- IMF Tells Nigeria to Address Recession With Coherent Policies
The Federal Government needs to address the biting recession in the country with “a coherent and consistent policy package”, the International Monetary Policy has said.
In its latest Regional Economic Outlook for sub-Saharan Africa released on Tuesday, the Washington-based lender said it was high time Nigeria and other commodity-exporting countries in the region woke up to the reality of low prices of crude oil and other export commodities.
The Director, African Department, IMF, Abebe Selassie, identified two main factors behind the sharp economic slowdown in Nigeria and other commodity-exporting countries in sub-Saharan Africa.
He said, “First, the external environment facing many of the region’s countries has deteriorated, notably with commodity prices at multi-year lows and financing conditions markedly tighter.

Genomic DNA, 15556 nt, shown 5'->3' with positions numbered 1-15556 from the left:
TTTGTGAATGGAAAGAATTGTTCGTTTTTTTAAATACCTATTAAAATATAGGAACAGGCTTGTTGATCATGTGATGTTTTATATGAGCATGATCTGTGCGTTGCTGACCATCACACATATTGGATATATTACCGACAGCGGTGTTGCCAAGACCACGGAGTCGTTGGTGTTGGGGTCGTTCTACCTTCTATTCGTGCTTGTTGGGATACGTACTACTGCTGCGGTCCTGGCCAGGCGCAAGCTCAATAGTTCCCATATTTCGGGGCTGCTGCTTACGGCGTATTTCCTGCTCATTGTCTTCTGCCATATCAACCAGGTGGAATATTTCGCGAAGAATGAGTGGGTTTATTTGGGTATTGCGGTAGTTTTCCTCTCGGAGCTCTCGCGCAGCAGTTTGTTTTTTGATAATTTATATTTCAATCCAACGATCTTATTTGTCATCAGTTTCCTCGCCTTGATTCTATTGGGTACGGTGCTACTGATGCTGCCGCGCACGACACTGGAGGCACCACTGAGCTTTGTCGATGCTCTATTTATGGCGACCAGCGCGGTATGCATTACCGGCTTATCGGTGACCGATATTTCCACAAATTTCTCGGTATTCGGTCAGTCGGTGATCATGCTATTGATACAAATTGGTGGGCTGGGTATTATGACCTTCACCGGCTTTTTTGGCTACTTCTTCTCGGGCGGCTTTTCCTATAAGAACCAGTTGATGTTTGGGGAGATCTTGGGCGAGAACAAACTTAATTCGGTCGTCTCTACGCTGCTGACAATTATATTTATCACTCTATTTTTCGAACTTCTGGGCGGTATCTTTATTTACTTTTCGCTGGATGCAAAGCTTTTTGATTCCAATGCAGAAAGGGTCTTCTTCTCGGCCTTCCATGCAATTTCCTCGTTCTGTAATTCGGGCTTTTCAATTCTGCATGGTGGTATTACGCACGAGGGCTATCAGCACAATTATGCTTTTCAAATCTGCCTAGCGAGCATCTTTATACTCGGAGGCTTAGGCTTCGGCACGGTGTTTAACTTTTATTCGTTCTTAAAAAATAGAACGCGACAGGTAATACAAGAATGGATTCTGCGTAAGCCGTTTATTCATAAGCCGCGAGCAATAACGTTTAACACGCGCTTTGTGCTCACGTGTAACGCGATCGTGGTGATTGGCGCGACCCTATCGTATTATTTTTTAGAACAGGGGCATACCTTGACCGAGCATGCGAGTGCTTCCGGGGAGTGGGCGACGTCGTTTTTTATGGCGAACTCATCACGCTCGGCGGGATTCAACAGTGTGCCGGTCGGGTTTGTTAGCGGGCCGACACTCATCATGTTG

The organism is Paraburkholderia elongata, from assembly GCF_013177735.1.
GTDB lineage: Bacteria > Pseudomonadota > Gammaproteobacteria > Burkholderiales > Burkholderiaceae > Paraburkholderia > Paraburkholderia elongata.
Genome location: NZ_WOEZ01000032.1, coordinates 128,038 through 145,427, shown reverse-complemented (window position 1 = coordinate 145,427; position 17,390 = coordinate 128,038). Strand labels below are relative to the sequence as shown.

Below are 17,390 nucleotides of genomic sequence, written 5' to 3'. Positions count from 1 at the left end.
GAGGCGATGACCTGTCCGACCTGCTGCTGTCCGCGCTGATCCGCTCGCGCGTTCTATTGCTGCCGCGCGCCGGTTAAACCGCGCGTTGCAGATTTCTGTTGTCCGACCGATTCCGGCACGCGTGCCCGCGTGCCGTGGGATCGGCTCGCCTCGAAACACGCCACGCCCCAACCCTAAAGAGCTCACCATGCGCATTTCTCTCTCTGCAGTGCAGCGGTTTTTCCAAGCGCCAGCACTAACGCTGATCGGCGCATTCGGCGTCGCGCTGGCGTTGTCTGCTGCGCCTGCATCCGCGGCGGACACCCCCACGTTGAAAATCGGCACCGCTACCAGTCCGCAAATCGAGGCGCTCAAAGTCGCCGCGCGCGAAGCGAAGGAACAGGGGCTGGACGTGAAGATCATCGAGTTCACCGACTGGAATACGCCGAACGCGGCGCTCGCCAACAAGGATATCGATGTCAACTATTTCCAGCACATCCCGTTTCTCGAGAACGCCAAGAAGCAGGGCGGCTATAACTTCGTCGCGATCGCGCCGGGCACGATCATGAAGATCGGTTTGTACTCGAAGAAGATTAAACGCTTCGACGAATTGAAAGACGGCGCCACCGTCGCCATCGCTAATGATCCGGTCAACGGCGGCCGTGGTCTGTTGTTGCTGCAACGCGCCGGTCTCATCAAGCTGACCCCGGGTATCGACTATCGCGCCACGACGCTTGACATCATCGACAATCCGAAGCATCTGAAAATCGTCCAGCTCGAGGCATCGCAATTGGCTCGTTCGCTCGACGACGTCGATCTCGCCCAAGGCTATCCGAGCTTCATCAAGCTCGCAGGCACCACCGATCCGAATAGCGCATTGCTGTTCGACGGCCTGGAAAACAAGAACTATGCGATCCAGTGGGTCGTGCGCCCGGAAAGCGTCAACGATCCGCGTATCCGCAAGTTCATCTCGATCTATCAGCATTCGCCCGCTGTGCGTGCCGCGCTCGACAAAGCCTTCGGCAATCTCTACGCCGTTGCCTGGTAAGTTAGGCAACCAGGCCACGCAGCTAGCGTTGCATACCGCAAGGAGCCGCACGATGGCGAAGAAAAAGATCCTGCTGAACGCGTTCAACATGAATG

“Second, the policy response in many of the countries most affected by these shocks has been slow and piecemeal, raising uncertainty, deterring private investment and stifling new sources of growth.”
According to Selassie, African commodity exporters risk a “disorderly” hit to their economies if they don’t adapt to the reality of low prices.
He said Nigeria and other governments in the region had been slow to “internalise” the fact that prices of oil and other commodities would likely remain low.
The IMF director said, “Countries need to let their currencies adjust to lower demand, while shoring up their budget balances.
“The alternative is a more disorderly adjustment process when you eventually run out of foreign exchange, when you run out of fiscal space. These are very difficult political decisions, and we’re under no illusion that putting this in place is going to be easy.”
Specifically, Selassie said Nigeria’s low debt was a source of strength, while adding officials needed to offer more certainty through a “coherent and consistent policy package”.
He said growth in the region could start to recover next year to three per cent, but only if the battered economies carry out fiscal reforms.
“Should they fail to do that, vulnerabilities will heighten and the crisis of the weak economic performance we have seen so far will get even more difficult,” he told Reuters.